TExES Reading Specialist (151) Practice Test & Study Guide

What Are the TExES Exams?

The Texas Examinations of Educator Standards, or TExES exams, are a suite of subject-specific exams. These tests are used by the state of Texas to examine prospective teachers' knowledge and skills in a given content area. Aspiring teachers must pass the certification exam for their content area in order to obtain teacher certification in the field. Every teacher in Texas must take these exams, and many take these exams during their educator preparation program (EPP). TExES exams are available in a wide range of fields, as well as for different age ranges. For example, prospective science teachers may take the TExES Science 4-8 or TExES Science 7-12 exam. Other TExES subject areas include music, art, mathematics, social studies, dance, and more.

Practice tests give you a better idea of the topics you have mastered and those you should keep studying.

Texas Reading Specialist Exam (TExES 151)

The Texas Reading Specialist Exam (TExES 151) is the exam that prospective teachers in Texas must pass to earn certification as a reading specialist. The exam needs to be taken prior to earning Reading Specialist certification in Texas, generally near the end of an EPP. This assessment measures aspiring teachers' knowledge and abilities specific to teaching children how to read and further develop their reading skills. The computer-based exam contains 100 selected-response questions that must be completed in 5 hours. The exam covers several different domains and competencies, discussed in greater detail below.

Domain I: Instruction and Assessment - Components of Literacy

The first domain of the Reading Specialist exam, Instruction and Assessment: Components of Literacy, makes up around 57% of the total exam. This portion of the exam is designed to test the components of the reading standard for reading specialists. This standard states that prospective teachers should understand the components of reading through all developmental stages of both oral and written language. Test-takers should also have experience with teaching reading from early childhood to the 12th grade. Specific competencies that may be tested include:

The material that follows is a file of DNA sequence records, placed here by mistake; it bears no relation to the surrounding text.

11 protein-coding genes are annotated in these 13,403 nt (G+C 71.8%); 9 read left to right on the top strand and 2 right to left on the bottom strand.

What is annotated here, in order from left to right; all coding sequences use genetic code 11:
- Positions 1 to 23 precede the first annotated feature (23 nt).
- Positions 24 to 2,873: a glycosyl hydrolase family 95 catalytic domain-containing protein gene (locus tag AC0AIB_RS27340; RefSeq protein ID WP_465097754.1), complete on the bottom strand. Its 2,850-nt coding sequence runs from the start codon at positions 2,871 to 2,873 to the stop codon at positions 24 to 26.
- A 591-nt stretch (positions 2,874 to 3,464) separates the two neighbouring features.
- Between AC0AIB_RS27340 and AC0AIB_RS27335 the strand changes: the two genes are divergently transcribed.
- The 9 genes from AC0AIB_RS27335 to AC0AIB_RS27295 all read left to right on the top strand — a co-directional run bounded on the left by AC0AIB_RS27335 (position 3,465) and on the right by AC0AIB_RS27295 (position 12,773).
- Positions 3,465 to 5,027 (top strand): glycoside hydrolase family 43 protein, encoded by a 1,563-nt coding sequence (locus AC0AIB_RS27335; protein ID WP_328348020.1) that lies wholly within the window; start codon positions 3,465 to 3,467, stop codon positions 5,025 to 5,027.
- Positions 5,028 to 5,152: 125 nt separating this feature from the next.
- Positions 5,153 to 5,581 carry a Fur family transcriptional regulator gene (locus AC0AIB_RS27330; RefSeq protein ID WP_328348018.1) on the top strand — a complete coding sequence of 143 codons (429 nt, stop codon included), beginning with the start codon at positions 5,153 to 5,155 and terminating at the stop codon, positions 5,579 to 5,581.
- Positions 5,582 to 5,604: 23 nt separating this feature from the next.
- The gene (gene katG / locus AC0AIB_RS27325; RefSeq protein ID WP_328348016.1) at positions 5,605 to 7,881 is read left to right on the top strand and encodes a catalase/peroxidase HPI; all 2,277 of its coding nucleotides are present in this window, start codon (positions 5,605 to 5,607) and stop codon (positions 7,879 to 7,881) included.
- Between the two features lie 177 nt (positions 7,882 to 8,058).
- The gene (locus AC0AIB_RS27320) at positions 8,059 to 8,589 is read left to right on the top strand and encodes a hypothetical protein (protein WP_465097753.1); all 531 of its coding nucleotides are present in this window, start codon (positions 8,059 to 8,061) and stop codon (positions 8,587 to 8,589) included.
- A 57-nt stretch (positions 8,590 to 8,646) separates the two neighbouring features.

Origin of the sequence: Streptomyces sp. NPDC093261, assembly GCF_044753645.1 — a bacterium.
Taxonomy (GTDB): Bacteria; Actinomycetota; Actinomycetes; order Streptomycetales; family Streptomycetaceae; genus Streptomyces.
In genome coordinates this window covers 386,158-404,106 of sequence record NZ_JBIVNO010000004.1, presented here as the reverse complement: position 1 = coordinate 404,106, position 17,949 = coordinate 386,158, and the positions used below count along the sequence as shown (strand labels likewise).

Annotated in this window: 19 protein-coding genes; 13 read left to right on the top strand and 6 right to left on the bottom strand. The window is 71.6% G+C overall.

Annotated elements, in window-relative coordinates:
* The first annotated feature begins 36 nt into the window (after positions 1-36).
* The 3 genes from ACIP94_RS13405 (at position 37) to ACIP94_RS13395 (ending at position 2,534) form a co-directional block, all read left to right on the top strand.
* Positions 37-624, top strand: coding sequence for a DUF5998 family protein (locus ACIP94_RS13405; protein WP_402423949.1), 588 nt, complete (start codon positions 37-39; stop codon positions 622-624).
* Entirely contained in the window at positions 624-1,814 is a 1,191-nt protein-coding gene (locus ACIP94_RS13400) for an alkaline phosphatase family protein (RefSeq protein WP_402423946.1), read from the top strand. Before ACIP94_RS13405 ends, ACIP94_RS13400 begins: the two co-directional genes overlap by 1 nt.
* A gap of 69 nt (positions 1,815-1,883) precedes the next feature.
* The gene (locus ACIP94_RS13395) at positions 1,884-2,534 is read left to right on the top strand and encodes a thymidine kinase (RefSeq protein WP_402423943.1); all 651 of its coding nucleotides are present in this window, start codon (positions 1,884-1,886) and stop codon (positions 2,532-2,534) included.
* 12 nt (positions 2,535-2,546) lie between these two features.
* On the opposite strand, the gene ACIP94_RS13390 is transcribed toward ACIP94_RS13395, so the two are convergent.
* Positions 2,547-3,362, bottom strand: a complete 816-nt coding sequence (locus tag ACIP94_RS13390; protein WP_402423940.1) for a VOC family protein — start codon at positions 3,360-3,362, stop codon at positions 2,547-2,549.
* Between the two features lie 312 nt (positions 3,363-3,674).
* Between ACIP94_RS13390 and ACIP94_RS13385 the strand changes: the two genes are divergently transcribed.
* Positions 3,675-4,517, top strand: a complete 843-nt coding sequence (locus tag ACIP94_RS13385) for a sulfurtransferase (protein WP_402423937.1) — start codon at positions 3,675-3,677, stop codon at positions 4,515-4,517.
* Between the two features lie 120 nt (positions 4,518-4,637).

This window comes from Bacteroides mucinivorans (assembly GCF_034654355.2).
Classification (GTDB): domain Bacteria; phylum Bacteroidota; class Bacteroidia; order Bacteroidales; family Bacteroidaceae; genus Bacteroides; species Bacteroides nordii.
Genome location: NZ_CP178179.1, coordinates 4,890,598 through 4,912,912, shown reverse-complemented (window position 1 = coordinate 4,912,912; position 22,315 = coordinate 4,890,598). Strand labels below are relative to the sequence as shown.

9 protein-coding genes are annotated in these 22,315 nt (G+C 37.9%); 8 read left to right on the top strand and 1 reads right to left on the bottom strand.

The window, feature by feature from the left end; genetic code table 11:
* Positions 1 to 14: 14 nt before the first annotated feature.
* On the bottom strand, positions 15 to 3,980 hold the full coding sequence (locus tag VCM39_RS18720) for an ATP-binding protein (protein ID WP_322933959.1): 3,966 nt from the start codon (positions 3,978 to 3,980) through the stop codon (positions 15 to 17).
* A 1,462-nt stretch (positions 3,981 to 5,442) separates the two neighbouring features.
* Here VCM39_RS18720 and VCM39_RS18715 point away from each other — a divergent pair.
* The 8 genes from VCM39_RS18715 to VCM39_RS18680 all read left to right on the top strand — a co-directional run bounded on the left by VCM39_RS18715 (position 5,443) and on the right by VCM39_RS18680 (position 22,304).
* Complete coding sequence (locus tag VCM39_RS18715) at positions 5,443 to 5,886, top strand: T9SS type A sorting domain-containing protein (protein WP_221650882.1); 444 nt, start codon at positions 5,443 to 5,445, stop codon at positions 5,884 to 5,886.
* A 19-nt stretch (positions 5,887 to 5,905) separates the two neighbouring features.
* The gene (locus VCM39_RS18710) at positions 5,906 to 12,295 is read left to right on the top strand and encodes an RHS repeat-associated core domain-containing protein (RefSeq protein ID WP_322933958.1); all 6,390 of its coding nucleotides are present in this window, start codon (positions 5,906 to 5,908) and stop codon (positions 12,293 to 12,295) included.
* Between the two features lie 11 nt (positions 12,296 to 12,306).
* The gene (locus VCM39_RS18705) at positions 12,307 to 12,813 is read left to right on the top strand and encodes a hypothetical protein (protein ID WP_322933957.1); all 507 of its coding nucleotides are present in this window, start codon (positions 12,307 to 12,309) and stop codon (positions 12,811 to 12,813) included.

• Oral language
  • Phonological and phonemic awareness
  • Concepts of print and alphabetic principle
  • Word identification
  • Fluency
  • Comprehension
  • Vocabulary development
  • Written language

Domain II: Instruction and Assessment - Resources and Procedures

The Instruction and Assessment: Resources and Procedures domain makes up 14% of the total exam. This domain focuses on the reading specialist standard stating that specialists should know how to use integrated literacy assessments and instruction that meets the various learning needs of all of their students. Prospective teachers will be tested on the following competencies:

  • Assessment
  • Instructional methods and resources

Within each competency, potential educators will be tested on their skills and knowledge pertaining to the subject. For example, questions measuring teachers' knowledge of assessment may ask about the procedures used to monitor students' progress, while the instructional methods and resources questions may ask about the different tools available to address students' different learning styles.

Domain III: Meeting the Needs of Individual Students

The Meeting the Needs of Individual Students domain also makes up 14% of the total Reading Specialist exam. This domain tests aspiring teachers' knowledge of the standard that addresses students' different needs and strengths. The standard also discusses language acquisition and various reading difficulties, such as dyslexia. Prospective teachers should be prepared to answer questions pertaining to the following competencies:

  • Instruction for English-Language Learners
  • Instruction for students with reading difficulties, dyslexia, and reading disabilities

Both of these competencies test teachers' knowledge for children in early childhood through the 12th grade. Understanding current laws and regulations pertaining to children with difficulties and disabilities falls into this domain.

Domain IV: Professional Knowledge and Leadership

The final domain, Professional Knowledge and Leadership, makes up the final 14% of the exam. The standard that this domain addresses talks about teachers' ability to prepare appropriate reading/literacy curriculum for students and participate in planning professional development programs, as well as take on leadership roles within these activities. Essentially, this domain measures future professionals' abilities to communicate and work with others, further their knowledge and skills in the field, and prepare literacy curriculum and assessment based off of current research being conducted in the field. Specific competencies in this domain address:

  • Theoretical foundations and research-based curriculum
  • Collaboration, communication, and professional development

Taking the TExES Reading Specialist Test